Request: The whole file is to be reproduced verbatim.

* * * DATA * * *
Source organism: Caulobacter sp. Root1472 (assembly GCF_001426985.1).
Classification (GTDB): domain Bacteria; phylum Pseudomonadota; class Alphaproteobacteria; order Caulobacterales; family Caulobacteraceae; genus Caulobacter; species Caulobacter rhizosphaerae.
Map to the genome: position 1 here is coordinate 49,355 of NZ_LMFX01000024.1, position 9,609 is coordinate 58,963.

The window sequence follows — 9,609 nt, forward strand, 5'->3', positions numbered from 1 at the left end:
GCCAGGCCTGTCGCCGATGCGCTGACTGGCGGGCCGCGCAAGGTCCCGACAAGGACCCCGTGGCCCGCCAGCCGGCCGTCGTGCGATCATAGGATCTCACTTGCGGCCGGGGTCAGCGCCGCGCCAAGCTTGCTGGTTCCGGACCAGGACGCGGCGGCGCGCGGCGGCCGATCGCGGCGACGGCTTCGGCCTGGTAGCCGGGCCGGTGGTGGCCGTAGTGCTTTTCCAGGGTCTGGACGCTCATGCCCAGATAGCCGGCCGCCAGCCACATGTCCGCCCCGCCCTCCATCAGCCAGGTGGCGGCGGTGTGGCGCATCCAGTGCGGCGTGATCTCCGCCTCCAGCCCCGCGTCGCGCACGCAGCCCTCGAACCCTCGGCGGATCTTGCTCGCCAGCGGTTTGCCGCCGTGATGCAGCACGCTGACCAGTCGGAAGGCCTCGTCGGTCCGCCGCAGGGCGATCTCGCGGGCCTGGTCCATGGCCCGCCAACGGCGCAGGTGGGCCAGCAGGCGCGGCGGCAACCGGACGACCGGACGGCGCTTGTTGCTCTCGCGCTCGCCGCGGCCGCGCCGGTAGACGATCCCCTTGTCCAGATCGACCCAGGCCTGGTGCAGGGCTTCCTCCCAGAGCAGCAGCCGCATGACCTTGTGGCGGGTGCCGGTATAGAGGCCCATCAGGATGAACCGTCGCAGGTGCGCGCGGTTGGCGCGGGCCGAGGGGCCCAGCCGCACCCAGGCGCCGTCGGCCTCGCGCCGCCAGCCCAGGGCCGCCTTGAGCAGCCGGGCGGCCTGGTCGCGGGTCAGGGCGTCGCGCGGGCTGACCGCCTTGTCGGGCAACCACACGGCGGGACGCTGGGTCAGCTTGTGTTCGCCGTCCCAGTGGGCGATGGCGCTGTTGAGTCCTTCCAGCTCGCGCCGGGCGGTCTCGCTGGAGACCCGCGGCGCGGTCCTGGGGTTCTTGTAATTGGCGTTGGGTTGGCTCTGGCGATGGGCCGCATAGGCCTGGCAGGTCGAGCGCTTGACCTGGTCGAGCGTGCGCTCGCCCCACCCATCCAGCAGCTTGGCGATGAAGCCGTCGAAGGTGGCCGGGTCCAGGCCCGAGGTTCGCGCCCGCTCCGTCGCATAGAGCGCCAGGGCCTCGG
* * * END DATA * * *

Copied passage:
Source organism: Caulobacter sp. Root1472 (assembly GCF_001426985.1).
Classification (GTDB): domain Bacteria; phylum Pseudomonadota; class Alphaproteobacteria; order Caulobacterales; family Caulobacteraceae; genus Caulobacter; species Caulobacter rhizosphaerae.
Map to the genome: position 1 here is coordinate 49,355 of NZ_LMFX01000024.1, position 9,609 is coordinate 58,963.

The window sequence follows — 9,609 nt, forward strand, 5'->3', positions numbered from 1 at the left end:
GCCAGGCCTGTCGCCGATGCGCTGACTGGCGGGCCGCGCAAGGTCCCGACAAGGACCCCGTGGCCCGCCAGCCGGCCGTCGTGCGATCATAGGATCTCACTTGCGGCCGGGGTCAGCGCCGCGCCAAGCTTGCTGGTTCCGGACCAGGACGCGGCGGCGCGCGGCGGCCGATCGCGGCGACGGCTTCGGCCTGGTAGCCGGGCCGGTGGTGGCCGTAGTGCTTTTCCAGGGTCTGGACGCTCATGCCCAGATAGCCGGCCGCCAGCCACATGTCCGCCCCGCCCTCCATCAGCCAGGTGGCGGCGGTGTGGCGCATCCAGTGCGGCGTGATCTCCGCCTCCAGCCCCGCGTCGCGCACGCAGCCCTCGAACCCTCGGCGGATCTTGCTCGCCAGCGGTTTGCCGCCGTGATGCAGCACGCTGACCAGTCGGAAGGCCTCGTCGGTCCGCCGCAGGGCGATCTCGCGGGCCTGGTCCATGGCCCGCCAACGGCGCAGGTGGGCCAGCAGGCGCGGCGGCAACCGGACGACCGGACGGCGCTTGTTGCTCTCGCGCTCGCCGCGGCCGCGCCGGTAGACGATCCCCTTGTCCAGATCGACCCAGGCCTGGTGCAGGGCTTCCTCCCAGAGCAGCAGCCGCATGACCTTGTGGCGGGTGCCGGTATAGAGGCCCATCAGGATGAACCGTCGCAGGTGCGCGCGGTTGGCGCGGGCCGAGGGGCCCAGCCGCACCCAGGCGCCGTCGGCCTCGCGCCGCCAGCCCAGGGCCGCCTTGAGCAGCCGGGCGGCCTGGTCGCGGGTCAGGGCGTCGCGCGGGCTGACCGCCTTGTCGGGCAACCACACGGCGGGACGCTGGGTCAGCTTGTGTTCGCCGTCCCAGTGGGCGATGGCGCTGTTGAGTCCTTCCAGCTCGCGCCGGGCGGTCTCGCTGGAGACCCGCGGCGCGGTCCTGGGGTTCTTGTAATTGGCGTTGGGTTGGCTCTGGCGATGGGCCGCATAGGCCTGGCAGGTCGAGCGCTTGACCTGGTCGAGCGTGCGCTCGCCCCACCCATCCAGCAGCTTGGCGATGAAGCCGTCGAAGGTGGCCGGGTCCAGGCCCGAGGTTCGCGCCCGCTCCGTCGCATAGAGCGCCAGGGCCTCGG